comScore Trump Budget Proposal Aims to Punish Sexually Active Teens | The Mary Sue

Trump Aims to Punish Sexually Active Teens in His Budget Proposal

And adults, tbh.

Donald Trump angry point and flag

Welcome to The Week in Reproductive Justice, a weekly recap of all news related to the hot-button issue of what lawmakers are allowing women to do with their bodies!

Put gently, this first year of Trump’s presidency has been a rough one for human rights—and in particular, women’s rights. From ending the contraceptive mandate of the Affordable Care Act to reinstating an executive order censoring the spread of information about abortion across the globe, from passing a bill allowing states to defund Planned Parenthood—and encouraging them to do so—to ending an Obama-era initiative to promote equal pay, this administration could have lasting consequences on the living standards of American women, and women around the world.

Often, it seems this administration goes out of its way just to hurt women and attack their ability and rights to safety, autonomy, and economic enfranchisement. And this week was no exception. The president released a budget proposal for 2019, and among the many groups it would negatively impact if enacted, such as low-income families, people with disabilities, children and others, the proposal is also shocking in its cruelty toward women.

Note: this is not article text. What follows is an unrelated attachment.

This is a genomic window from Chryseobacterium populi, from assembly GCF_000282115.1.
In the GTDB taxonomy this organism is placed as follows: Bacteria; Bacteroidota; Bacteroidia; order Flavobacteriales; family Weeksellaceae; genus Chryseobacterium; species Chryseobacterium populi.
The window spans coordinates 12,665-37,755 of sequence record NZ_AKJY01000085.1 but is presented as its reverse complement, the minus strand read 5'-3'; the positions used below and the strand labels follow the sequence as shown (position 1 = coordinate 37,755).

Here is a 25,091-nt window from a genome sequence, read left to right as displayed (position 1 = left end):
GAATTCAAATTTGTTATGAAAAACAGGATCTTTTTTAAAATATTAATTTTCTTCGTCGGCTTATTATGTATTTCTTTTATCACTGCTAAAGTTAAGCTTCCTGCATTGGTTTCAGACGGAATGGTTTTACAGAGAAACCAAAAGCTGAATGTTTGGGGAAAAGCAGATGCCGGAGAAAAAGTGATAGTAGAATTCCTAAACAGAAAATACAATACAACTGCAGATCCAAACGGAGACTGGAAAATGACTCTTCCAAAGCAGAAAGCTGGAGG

Here’s what you may have missed:

Trump’s budget proposal attacks reproductive health care

On Monday, Trump released a budget proposal that would serve as a trifecta of attacks on reproductive health care access. The budget would roll back the Affordable Care Act’s expansions of Medicare and Medicaid, block Planned Parenthood from Title X and Medicaid funding, and also end the Teen Pregnancy Prevention Program, which provides sexual health education to more than 1.2 million young people, according to Planned Parenthood. In other words, the proposal would directly slash the resources and services that provably reduce unintended pregnancy rates and improve women’s health.